PSC to review new engineering agreement
The Pocahontas Public Service District (PSD) met its deadline of January 10 to submit a new engineering agreement for the design of a Snowshoe area sewage system to the Public Service Commission, along with an explanation of why the new agreement is in the public interest.
PSD attorney Chris Negley filed the petition on behalf of the PSD on Monday.
If approved, the PSD will pay $938,000 to Waste Water Management, Inc. (WWMI), to design a comprehensive upgrade to the Snowshoe area sewage systems, and an additional $132,000 for services during 12 months of construction.
The PSD held a work session and a special meeting on January 5 and 6 to hammer out details of the agreement with David Rigby, WWMI president.
Board president Tom Shipley and board member David Litsey voted to approve the agreement, while board member Amon Tracey abstained. Tracey has maintained that the PSD should move forward with Thrasher Engineering's plan to build a large capacity, $25.5 million plant on Snowshoe Drive.
Thrasher designed a 1.5 million gallon per day plant, to be built at the bottom of the mountain on Snowshoe Drive, that many Snowshoe area residents claim is too large, too expensive and a danger to the environment. Thrasher received nearly $1.5 million for work on the project, according to Tracey, and was invited, but did not submit a proposal for the new project.
Rigby stated during public briefings last summer that Thrasher's plant, with a capacity nearly three times the average maximum sewage flow in the area, is illogically large. In a footnote to the PSD's petition, Negley noted that Thrasher reported to a funding agency that development plans for the valley were unknown.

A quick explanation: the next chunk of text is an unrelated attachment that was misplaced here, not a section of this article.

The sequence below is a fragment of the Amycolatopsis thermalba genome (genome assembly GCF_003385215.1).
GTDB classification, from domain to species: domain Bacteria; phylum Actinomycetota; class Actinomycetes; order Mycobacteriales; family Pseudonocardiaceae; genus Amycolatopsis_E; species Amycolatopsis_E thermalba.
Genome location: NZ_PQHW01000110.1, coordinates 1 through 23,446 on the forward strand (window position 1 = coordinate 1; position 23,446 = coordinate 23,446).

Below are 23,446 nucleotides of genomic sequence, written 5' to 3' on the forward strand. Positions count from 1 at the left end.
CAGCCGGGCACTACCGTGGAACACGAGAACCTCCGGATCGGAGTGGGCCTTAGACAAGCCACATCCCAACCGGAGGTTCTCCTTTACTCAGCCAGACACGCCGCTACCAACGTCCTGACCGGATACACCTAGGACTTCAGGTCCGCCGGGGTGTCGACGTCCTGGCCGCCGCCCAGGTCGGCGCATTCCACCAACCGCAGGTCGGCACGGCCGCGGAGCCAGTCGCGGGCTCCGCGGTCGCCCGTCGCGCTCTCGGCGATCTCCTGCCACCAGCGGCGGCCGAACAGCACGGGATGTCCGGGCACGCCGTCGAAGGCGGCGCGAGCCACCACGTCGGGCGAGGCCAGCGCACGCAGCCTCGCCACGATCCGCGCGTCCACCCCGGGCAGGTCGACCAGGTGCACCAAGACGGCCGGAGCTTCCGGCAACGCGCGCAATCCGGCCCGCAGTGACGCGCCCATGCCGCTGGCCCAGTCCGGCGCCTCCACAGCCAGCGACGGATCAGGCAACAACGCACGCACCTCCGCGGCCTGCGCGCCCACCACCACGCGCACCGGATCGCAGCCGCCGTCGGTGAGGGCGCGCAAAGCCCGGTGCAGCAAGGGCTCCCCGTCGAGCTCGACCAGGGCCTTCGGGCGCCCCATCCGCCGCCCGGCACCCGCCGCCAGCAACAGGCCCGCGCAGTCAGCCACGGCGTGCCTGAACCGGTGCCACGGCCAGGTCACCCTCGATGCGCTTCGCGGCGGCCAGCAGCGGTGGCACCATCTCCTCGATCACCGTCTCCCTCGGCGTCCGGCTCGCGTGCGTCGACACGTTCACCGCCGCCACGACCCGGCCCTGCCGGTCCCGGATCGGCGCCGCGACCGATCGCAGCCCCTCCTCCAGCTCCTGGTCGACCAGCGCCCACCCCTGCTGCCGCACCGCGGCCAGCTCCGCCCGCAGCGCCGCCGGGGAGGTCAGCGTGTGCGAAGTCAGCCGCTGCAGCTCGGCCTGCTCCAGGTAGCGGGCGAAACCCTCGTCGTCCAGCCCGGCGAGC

"In other words, there exists little or no explanation for why such a large plant was required," Negley wrote.
In the PSD petition, Negley wrote, "the previously proposed project at Site 7 grew to more than $26 million without final design or the necessary permits to operate the facility. The new plan accomplishes the goals of the PCPSD to be in compliance and to serve existing and future customers for approximately 40-percent less. This is real savings for the actual ratepayers who the PSC authorized the PCPSD to provide wastewater services."
Rigby told the PSD board last summer that Thrasher's plan to build a pipeline to carry all of the resort's wastewater down a steep slope to the Linwood plant, posed an "unacceptable risk" to the environment.
Negley wrote in the petition: "The environment is the basis on which the county's economic vitality depends. No large population base exists for service or professional jobs nor is there a large manufacturing base for labor jobs. Additionally, it lies in a remote mountainous area, devoid of any interstate highway. People come to Pocahontas County because they want to, not because they have to. The number one draw is simply the scenery and the plethora of enjoyable outdoor activities that revolve around clean water trout streams, rivers, caves, waterfalls, springs and our reputation for ensuring they remain pristine. The new engineering agreement will allow the PCPSD to avoid an unacceptable risk to the county's health and economic vitality."
Snowshoe Mountain, Inc., and five area landowners filed a complaint with the PSC, seeking to force construction of Thrasher's design. Some have expressed concern that a new design will not provide for development in the valley.
The PSD claims in its petition that completion of a project at Snowshoe Inn, begun by Snowshoe Water and Sewer, would provide treatment capacity for the valley six times what is currently needed:
"[C]ompleting the new 'previously designed SBR structures' and their ancillary facilities installed by Snowshoe Water and Sewer behind the Inn at Snowshoe will provide a treatment capacity of 110 thousand gallons per day. This capacity is more than six times the average daily flow in the valley as well as more than six times the maximum peak flow anticipated. The PCPSD believes that this can be done with much less of the environmental risks required under the previous 'Site 7 only' plan, thus freeing up the assimilative capacity available in the valley at a fraction of the cost."
The agreement calls for WWMI to provide firm cost estimates for its sewage system during a February 9 hearing on the Snowshoe Mountain complaint. Rigby has maintained that his design will cost from $10-12 million less than the Thrasher plant, primarily because wastewater is treated nearer its collection point, rather than at a facility more than a mile away.
The PSC plans to stream the February 9 hearing live on the internet, beginning at 9:30 a.m. A link to the webcast can be found at http://www.psc.state.wv.us/webcast/default.htm.